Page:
EFFIE GRAY (2014/15)
Directed by Richard Laxton
Sovereign Films, 108 minutes, PG-13 (brief nudity)
Emma Thompson has many talents, but script writing is not one of them. Effie Gray tells the story of spirited Scots lass Euphemia Gray (1828-1897) and her disastrous marriage to English art critic John Ruskin (1819-1900), one that took place in 1848 and was annulled in 1854. It is such a fascinating tale that it has been the subject of numerous well-received plays and books though, alas, this (rightly) is not among the highly regarded.
Effie is played quite well by Dakota Fanning, though Ruskin (Thompson's husband, Tom Wise) is miscast. Effie Gray begins like a classic case of cradle robbing, with Fanning looking to be about 16 and Ruskin a gray-templed man in his 40s who weds a girl of whom his parents disapproved. This is the first of numerous liberties taken. In truth, the Ruskins and Grays knew each other well, with the latter residing in a home in which Ruskin's grandfather had committed suicide. John Ruskin had literally known Effie since she was a child, but it wasn't quite as creepy as the film suggests–he was just nine years her senior, not decades, and such an age gap was hardly unusual in Victorian times. But it is true enough that Ruskin, though a brilliant intellect, was a distasteful man and likely impotent as well. Legend holds that when Effie disrobed on their wedding night, Ruskin was disgusted to see that she had pubic hair—unlike the Greek statues he admired—and never consummated a marriage that ended five plus years later with Mrs. Ruskin still intact.
The film gets the vibe of Effie's monastic existence right–the feeling of being a virtual prisoner in a life devoid of work, duty, or meaning. When she accompanies John to Venice and is allowed to explore the city, go dancing, and participate in society, the Italian light serves only to magnify her husband's coldness and Effie realizes her need to do something about her circumstances. (Hey, if you can't be romantic in Venice, carnality is off the menu!) Effie lapses into a neurasthenia made worse by the laudanum-laced "medicine" with which her evil mother-in-law (Julie Walters) plies her and only starts to come back to life when she returns to Scotland with her husband and his protégé, pre-Raphaelite painter John Everett Millais (Tom Sturridge). After her annulment, Effie married Millais and bore him eight children before his death in 1896.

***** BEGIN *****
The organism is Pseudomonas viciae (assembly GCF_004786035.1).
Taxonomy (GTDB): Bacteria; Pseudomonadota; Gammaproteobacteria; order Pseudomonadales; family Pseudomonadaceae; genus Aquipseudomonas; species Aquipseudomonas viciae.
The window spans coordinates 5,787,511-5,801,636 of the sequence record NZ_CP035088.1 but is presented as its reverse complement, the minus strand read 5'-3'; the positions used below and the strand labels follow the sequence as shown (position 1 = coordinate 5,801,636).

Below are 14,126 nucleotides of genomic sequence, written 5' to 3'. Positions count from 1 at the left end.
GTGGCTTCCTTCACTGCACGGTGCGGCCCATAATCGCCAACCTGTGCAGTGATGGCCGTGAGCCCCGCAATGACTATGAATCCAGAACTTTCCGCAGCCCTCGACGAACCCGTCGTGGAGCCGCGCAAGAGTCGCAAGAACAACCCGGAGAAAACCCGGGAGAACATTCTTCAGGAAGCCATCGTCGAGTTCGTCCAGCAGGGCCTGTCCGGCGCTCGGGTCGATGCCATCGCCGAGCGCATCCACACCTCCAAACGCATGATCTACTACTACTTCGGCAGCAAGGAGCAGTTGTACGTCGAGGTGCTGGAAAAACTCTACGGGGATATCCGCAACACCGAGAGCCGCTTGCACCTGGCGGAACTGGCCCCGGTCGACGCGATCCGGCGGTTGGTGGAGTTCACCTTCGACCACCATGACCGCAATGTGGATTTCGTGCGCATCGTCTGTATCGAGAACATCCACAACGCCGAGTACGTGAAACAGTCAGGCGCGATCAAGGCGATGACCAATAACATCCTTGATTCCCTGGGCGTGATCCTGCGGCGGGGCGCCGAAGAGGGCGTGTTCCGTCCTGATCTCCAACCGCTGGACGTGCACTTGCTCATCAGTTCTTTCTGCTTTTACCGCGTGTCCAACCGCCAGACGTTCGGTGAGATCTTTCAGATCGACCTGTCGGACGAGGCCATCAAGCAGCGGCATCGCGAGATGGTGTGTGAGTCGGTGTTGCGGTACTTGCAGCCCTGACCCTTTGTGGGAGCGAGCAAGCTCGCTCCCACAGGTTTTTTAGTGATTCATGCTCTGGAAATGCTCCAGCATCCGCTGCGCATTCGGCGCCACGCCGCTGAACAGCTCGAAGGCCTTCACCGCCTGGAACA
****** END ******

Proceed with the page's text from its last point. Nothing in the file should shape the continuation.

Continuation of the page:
Where to begin with the film's problems? Although the vibe is right, it's exceedingly dull to watch a film in which very little happens. Wise's Ruskin is so buttoned-down that he reacts to nothing; hence there are no big scenes and little drama other than that conveyed by Fanning's sad doe eyes. We get lots of nice scenery—Venice, the Scottish Trossachs, English manor houses–but we could get that from Google Images. Don't expect to learn a lot about art either; there's hardly a word about the Pre-Raphaelite Brotherhood and only a smattering of paintings filmed from British museum walls and snipped into the film. One is Millais's famed "Ophelia," and it's implied that Effie was its inspiration—and Ophelia's face does bear resemblance to Fanning's—but the model was actually Elizabeth Siddal, not Gray. Also wasted is a superb cast that includes cameos from heavyweights such as Walters, Claudia Cardinale, James Fox, Derek Jacobi, Emma Thompson, and David Suchet. Given the period setting of this film, one could say this is literally a case of a cast all dressed up with nowhere to go. And that's where this film went as well–after Thompson fended off two lawsuits from playwrights alleging copyright infringement, this $11 million film garnered weak reviews, and made just over $368,000 at the box office. That's a bomb by any measure.
Should you download it? It's up to you. Effie Gray isn't terrible, but that's largely because it takes more energy to create camp. Rob Weir